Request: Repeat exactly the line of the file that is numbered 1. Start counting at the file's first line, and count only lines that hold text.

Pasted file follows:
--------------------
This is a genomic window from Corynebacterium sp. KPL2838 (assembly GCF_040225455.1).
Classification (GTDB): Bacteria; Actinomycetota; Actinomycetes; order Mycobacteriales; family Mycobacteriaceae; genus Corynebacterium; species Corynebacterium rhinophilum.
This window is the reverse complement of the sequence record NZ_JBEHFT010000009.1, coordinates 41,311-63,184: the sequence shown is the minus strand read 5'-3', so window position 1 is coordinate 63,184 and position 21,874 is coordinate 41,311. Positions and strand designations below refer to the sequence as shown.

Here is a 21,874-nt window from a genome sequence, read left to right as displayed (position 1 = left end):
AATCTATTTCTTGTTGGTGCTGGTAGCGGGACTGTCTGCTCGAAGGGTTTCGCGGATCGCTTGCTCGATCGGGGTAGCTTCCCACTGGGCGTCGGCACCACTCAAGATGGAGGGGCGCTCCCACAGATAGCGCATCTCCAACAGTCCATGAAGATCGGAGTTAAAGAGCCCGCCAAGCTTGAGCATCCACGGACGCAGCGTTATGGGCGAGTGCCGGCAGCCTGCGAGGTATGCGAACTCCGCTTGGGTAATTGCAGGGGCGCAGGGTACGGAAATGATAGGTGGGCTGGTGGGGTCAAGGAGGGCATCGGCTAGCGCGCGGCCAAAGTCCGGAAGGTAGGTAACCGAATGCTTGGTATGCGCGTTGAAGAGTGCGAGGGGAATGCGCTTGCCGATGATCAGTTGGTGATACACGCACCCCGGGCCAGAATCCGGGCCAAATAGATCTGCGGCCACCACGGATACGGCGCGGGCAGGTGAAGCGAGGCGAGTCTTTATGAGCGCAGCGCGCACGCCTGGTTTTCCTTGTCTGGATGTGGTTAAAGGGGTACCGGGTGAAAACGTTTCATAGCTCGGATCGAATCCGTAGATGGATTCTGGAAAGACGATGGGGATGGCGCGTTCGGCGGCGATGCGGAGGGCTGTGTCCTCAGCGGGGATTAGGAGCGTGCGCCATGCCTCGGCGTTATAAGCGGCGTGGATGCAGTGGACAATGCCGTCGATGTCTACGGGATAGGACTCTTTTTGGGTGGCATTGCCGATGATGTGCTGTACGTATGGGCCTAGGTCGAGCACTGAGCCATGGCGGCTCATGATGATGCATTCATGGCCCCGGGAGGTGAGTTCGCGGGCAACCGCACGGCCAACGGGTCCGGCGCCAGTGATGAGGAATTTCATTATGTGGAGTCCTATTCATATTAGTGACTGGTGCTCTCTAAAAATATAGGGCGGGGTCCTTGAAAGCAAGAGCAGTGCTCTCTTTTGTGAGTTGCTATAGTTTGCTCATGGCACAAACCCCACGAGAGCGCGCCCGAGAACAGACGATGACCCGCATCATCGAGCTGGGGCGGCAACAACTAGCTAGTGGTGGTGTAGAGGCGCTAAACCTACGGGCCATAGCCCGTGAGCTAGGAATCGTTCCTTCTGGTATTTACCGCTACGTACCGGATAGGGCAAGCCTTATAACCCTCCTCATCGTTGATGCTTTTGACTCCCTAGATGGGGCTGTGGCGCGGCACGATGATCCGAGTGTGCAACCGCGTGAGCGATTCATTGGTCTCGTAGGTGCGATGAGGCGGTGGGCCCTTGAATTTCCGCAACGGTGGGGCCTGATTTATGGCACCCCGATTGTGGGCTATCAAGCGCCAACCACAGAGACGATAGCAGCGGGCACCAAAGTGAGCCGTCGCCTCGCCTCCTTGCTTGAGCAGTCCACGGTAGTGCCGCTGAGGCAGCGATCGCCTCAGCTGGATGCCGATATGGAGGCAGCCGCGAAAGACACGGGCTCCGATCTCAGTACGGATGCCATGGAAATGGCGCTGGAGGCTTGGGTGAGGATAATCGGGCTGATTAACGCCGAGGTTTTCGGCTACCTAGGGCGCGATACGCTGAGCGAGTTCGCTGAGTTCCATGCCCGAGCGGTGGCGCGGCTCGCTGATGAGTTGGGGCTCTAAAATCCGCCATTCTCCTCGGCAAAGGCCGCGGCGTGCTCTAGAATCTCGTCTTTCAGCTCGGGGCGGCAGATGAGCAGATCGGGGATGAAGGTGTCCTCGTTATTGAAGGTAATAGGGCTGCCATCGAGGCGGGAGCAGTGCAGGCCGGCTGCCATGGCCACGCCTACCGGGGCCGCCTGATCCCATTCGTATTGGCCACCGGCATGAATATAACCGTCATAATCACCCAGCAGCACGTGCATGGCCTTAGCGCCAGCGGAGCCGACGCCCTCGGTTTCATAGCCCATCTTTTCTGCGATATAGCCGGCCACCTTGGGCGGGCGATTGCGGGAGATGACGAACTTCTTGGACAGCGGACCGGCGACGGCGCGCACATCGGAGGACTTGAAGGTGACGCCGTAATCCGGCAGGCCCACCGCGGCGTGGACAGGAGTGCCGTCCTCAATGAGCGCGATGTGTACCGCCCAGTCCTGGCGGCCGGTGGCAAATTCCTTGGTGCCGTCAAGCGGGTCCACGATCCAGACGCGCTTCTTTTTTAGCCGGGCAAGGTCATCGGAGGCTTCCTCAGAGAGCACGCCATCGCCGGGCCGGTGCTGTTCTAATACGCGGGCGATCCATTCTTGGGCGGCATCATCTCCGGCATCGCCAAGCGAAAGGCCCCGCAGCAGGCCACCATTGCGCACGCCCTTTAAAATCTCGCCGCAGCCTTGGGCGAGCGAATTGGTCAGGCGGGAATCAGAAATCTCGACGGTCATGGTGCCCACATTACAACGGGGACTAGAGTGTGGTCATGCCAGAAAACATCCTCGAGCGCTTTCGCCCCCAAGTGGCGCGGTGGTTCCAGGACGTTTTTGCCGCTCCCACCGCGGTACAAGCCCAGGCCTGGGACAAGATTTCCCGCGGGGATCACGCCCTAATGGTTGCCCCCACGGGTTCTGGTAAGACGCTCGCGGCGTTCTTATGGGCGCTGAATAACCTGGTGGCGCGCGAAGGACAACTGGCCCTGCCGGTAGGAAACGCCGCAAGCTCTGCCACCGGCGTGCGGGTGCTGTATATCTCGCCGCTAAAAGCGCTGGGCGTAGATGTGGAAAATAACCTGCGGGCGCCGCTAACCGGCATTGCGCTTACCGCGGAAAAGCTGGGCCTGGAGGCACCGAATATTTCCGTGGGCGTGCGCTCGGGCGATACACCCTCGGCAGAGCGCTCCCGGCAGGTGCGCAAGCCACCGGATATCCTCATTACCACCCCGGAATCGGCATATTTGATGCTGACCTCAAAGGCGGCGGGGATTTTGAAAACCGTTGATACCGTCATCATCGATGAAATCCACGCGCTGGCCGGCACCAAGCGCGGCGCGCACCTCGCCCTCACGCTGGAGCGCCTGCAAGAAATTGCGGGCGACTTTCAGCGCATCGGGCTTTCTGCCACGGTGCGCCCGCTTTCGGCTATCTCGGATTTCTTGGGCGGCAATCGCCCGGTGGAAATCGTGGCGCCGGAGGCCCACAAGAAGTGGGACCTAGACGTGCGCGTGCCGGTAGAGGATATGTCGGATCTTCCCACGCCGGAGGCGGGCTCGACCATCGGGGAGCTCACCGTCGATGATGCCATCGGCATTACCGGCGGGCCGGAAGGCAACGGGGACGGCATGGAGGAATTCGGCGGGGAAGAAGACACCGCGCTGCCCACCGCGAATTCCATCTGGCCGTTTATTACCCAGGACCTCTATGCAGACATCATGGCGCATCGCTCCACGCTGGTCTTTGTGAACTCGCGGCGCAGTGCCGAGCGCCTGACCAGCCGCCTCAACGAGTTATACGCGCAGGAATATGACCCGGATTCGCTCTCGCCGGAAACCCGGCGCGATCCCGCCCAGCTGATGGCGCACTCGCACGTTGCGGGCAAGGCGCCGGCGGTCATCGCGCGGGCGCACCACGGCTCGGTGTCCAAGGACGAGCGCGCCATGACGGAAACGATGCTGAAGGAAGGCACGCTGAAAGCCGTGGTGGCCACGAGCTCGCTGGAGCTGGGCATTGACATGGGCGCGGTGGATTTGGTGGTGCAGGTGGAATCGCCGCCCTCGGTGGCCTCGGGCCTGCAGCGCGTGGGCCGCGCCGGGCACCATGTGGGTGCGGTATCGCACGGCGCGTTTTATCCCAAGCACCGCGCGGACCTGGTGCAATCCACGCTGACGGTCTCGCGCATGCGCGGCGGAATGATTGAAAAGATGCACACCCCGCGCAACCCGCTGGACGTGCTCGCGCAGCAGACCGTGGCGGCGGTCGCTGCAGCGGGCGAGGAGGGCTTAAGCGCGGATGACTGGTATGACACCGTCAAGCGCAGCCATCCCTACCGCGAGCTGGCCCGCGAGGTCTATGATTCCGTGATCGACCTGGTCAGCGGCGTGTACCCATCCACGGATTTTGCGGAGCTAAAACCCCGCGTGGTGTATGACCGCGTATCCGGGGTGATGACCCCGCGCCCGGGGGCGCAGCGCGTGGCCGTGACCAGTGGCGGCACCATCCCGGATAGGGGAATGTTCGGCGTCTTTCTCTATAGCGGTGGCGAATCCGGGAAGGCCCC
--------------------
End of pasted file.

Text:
This is a genomic window from Corynebacterium sp. KPL2838 (assembly GCF_040225455.1).